Health Teacher Resources
Find Health educational ideas and activities
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What else does physical health include besides exercise and nutrition? How can I support my mental health? Does social health just refer to relationships with friends? How are all of these questions vital to the body's overall efficiency and well being? Discover the primary components of each of the three major areas (physical, social, and mental health) of the health triangle, and discuss what factors can affect and risk one's journey toward lifelong wellness.
Students make generalizations about health. In this health lesson students discuss how healthy interpersonal relationships enhance wellness overall. They focus on mental, social, and physical health.
Sixth graders examine the mental, physical, and social dimensions of their health. They discuss and list examples of each component of health on a worksheet, and list ways that they give attention to each aspect of their health on a paper pyramid.
Health is not simply the absence of disease or a one-dimensional notion, but is really a combination of physical, emotional, and social components. Discover the wellness triangle, which not only includes signs of health and ways to maintain it, but also emphasizes the need to have balance. The questions provided can be responded to individually, in pairs, or in a whole-group discussion.
Your health class reads two biographical stories: one about a girl who has allergies and the other about a girl who has asthma. They watch a quick cartoon on the KidsHealth website about immunity and take the related online quiz. You will certainly want computers with Internet access for each class member or small group. A ton of resource links are embedded! After the online exploration, groups collaborate to craft a brochure about one of these two immune system conditions.
Seventh graders discuss what are the characteristics of a personal with good health. They read an article about influences on health and discuss and perform a self assessment to gauge their personal health. They then go to the gym and perform and discuss physical activities related to social health, fitness, and stress reduction.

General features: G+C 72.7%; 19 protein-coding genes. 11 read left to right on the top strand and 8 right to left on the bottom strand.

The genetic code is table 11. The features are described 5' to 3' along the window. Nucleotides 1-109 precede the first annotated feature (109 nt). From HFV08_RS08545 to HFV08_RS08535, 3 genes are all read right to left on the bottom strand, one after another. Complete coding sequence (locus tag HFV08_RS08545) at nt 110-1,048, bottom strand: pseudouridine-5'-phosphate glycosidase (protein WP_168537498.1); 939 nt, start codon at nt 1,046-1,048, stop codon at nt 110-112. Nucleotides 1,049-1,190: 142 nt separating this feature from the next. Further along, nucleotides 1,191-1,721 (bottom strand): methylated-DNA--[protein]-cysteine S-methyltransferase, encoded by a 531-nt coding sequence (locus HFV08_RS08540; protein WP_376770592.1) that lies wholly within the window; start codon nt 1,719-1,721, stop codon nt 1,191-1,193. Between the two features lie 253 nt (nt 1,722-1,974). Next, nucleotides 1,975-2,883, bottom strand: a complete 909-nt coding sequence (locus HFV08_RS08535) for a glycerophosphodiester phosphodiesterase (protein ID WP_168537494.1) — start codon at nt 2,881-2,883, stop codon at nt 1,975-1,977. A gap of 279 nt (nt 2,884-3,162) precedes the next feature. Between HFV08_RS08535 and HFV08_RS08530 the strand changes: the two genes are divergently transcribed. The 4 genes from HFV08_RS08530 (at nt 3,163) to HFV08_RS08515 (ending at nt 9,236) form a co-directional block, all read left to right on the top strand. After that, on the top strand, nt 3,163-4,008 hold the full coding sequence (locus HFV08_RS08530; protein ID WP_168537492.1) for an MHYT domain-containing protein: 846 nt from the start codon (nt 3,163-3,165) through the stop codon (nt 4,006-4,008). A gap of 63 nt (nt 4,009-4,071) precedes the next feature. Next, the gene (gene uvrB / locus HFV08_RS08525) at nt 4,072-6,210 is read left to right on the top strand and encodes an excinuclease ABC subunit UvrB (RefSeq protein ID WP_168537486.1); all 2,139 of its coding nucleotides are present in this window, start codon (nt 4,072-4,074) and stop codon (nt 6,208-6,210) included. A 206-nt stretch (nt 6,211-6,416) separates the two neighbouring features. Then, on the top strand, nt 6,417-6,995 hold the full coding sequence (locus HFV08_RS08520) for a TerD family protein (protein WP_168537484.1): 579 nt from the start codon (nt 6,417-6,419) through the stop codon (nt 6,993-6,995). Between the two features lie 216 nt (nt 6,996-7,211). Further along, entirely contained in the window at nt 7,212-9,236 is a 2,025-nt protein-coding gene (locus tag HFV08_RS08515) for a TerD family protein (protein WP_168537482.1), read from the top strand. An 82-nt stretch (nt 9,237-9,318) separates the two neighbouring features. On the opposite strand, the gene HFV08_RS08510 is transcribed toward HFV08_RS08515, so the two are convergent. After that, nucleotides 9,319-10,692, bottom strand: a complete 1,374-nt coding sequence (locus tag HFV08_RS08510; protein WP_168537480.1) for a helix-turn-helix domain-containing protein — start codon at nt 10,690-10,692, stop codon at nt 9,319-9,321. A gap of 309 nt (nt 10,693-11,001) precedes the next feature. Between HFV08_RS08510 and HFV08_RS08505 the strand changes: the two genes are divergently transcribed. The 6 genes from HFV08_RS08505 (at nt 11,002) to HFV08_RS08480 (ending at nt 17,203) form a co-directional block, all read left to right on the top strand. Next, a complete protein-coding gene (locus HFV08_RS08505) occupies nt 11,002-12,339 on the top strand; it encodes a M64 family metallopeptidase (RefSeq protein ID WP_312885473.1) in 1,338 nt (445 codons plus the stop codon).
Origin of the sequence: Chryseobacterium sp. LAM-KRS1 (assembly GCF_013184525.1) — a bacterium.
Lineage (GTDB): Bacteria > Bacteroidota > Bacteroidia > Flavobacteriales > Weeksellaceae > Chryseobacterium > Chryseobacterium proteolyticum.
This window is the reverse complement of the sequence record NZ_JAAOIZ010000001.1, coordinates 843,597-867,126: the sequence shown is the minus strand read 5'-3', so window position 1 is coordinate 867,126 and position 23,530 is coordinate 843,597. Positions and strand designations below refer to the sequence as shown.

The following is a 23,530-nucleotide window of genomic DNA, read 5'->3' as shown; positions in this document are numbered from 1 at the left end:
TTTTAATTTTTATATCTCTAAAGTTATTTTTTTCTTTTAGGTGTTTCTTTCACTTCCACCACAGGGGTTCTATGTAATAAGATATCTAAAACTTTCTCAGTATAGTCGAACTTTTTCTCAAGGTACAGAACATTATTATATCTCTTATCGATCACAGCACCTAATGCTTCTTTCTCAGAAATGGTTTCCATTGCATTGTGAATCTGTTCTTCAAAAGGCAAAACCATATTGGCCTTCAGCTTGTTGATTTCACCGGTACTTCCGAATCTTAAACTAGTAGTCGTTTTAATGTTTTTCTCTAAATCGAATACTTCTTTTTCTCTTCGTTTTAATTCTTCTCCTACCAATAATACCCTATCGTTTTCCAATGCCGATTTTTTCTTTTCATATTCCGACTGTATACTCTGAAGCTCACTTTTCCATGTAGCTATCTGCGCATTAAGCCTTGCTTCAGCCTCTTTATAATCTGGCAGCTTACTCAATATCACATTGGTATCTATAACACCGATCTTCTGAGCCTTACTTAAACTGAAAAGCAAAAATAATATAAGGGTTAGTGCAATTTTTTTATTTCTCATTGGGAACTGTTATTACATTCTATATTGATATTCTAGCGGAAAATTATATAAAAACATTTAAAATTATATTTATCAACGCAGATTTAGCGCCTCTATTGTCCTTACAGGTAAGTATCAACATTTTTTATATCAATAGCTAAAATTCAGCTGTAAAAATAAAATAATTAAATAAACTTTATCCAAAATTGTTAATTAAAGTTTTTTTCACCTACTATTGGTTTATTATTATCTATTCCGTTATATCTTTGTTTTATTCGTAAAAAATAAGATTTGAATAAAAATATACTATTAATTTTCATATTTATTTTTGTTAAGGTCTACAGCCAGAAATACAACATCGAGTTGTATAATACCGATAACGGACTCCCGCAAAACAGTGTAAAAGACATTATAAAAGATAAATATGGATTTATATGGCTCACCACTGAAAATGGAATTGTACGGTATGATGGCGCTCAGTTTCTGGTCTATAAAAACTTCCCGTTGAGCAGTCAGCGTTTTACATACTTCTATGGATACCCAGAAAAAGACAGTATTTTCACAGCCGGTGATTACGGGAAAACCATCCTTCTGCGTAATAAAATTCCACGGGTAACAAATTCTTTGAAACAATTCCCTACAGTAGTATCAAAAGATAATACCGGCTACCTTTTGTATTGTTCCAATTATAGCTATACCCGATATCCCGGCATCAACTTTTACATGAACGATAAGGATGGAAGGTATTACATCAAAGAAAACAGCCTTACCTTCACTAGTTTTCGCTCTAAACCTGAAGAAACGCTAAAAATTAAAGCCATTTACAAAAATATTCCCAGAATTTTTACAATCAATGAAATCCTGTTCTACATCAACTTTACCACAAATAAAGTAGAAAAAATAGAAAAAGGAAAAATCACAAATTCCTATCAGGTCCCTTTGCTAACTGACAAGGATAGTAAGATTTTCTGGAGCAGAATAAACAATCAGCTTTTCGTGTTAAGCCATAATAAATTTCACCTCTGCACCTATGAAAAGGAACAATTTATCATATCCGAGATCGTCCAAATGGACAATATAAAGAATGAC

Students revisit the April 1986 Chernobyl nuclear disaster and compare the projected health, environmental, social and economic impact to new scientific findings. They create public service announcements.
Students examine and evaluate changes in diet and lifestyle from prehistoric to modern times and how these differences have spurred the development (and better treatment) of heart disease.
Learners explain the workings and anatomy of the heart and to explore new medical techniques that help people live longer, healthier lives.
Students read the folktale, "The Magical Stone", and discuss questions imbedded in the activity.
Students explore genetics and genetic counseling. They research information on human genetic disorders. Students simulate developing a complete counseling service to assist the community.
In this Regents High School Examination Comprehensive Examination in English worksheet, learners listen to a speech and answer reading comprehension questions. Students then compose an essay based on the information.
In a health class, participants read a story about a young woman who contacted HPV. The story is not included in the lesson plan, but is easily located on the Internet. The teacher then describes different scenarios for individuals to consider how they would handle each. This is a poignant lesson plan that can help teenagers to make wise decisions with their sexuality.
Students compare and contrast living in their houses to that of living in a space capsule. In groups, they develop a functional closed system space capsule for a team of astronauts. They use their prior knowledge in horticulture to address concerns on the supply of oxygen, water and food.
Students examine how their transportation choices affect the natural environment and their physical health as well as the power of community involvement and the dangers of over development.
Add a science experiment on medicine and drugs to your health lesson. After reading a paragraph on the difference between helpful and harmful drugs, kids choose which pictures of bottles they could find at a pharmacy. The last activity prompts them to read an advisory on a pack of cigarettes (with adult supervision), and to design an anti-smoking ad.
Students examine teenage health concerns. They analyze data from studies reporting teenage health concerns. Students identify common preventable health-related complaints by teenagers. They identify examples of links between physical, emotional and social health behaviors.
Fifth graders prescribe lifestyle changes. For this healthy lifestyle lesson students choose cartoon characters with unhealthy habits. Students advise cartoon characters of ways to be more healthy.
An animated fat molecule explains how some fats are beneficial and some are harmful. He describes triglyceride molecules and how the chemical bonding or overall shape determines the health value of each individual type of fat. This vibrant video has a variety of applications; use in a nutrition lesson for your health class, in your biochemicals lesson for biology, or in a lesson on chemical bonds in your chemistry class.
Cricket cookies? Mealworm mac and cheese? Bugs are super nutritious! Why don't we eat them? Hear the history of entomophagy, that is, the practice of eating insects and spiders, by viewing this video. It is a fascinating exploration of how reviving or expanding this practice could solve many of our world's problems! Include this as a stimulating and enriching discussion topic for a life science, social studies, or health class.